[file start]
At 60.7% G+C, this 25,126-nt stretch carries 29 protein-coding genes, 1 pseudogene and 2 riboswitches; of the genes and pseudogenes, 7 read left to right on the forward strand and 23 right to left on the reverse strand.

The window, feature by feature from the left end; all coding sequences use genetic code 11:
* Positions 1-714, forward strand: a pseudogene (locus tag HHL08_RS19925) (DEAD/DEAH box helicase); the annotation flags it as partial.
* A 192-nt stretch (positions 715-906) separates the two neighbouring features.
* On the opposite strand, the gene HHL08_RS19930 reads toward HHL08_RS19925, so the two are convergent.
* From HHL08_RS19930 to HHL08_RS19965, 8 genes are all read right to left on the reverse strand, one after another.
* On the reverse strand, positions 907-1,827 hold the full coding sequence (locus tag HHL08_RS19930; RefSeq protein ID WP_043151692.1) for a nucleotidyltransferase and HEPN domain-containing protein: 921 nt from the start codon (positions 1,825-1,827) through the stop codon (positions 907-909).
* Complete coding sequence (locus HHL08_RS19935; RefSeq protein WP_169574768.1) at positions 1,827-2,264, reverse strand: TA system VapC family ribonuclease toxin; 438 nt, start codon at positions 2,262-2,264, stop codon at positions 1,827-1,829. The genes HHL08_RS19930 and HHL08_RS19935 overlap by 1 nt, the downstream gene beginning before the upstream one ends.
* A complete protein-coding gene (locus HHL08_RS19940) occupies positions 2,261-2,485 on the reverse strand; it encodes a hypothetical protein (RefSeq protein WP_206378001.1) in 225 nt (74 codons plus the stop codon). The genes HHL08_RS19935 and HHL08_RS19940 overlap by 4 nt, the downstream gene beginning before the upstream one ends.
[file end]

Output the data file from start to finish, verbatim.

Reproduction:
At 60.7% G+C, this 25,126-nt stretch carries 29 protein-coding genes, 1 pseudogene and 2 riboswitches; of the genes and pseudogenes, 7 read left to right on the forward strand and 23 right to left on the reverse strand.

The window, feature by feature from the left end; all coding sequences use genetic code 11:
* Positions 1-714, forward strand: a pseudogene (locus tag HHL08_RS19925) (DEAD/DEAH box helicase); the annotation flags it as partial.
* A 192-nt stretch (positions 715-906) separates the two neighbouring features.
* On the opposite strand, the gene HHL08_RS19930 reads toward HHL08_RS19925, so the two are convergent.
* From HHL08_RS19930 to HHL08_RS19965, 8 genes are all read right to left on the reverse strand, one after another.
* On the reverse strand, positions 907-1,827 hold the full coding sequence (locus tag HHL08_RS19930; RefSeq protein ID WP_043151692.1) for a nucleotidyltransferase and HEPN domain-containing protein: 921 nt from the start codon (positions 1,825-1,827) through the stop codon (positions 907-909).
* Complete coding sequence (locus HHL08_RS19935; RefSeq protein WP_169574768.1) at positions 1,827-2,264, reverse strand: TA system VapC family ribonuclease toxin; 438 nt, start codon at positions 2,262-2,264, stop codon at positions 1,827-1,829. The genes HHL08_RS19930 and HHL08_RS19935 overlap by 1 nt, the downstream gene beginning before the upstream one ends.
* A complete protein-coding gene (locus HHL08_RS19940) occupies positions 2,261-2,485 on the reverse strand; it encodes a hypothetical protein (RefSeq protein WP_206378001.1) in 225 nt (74 codons plus the stop codon). The genes HHL08_RS19935 and HHL08_RS19940 overlap by 4 nt, the downstream gene beginning before the upstream one ends.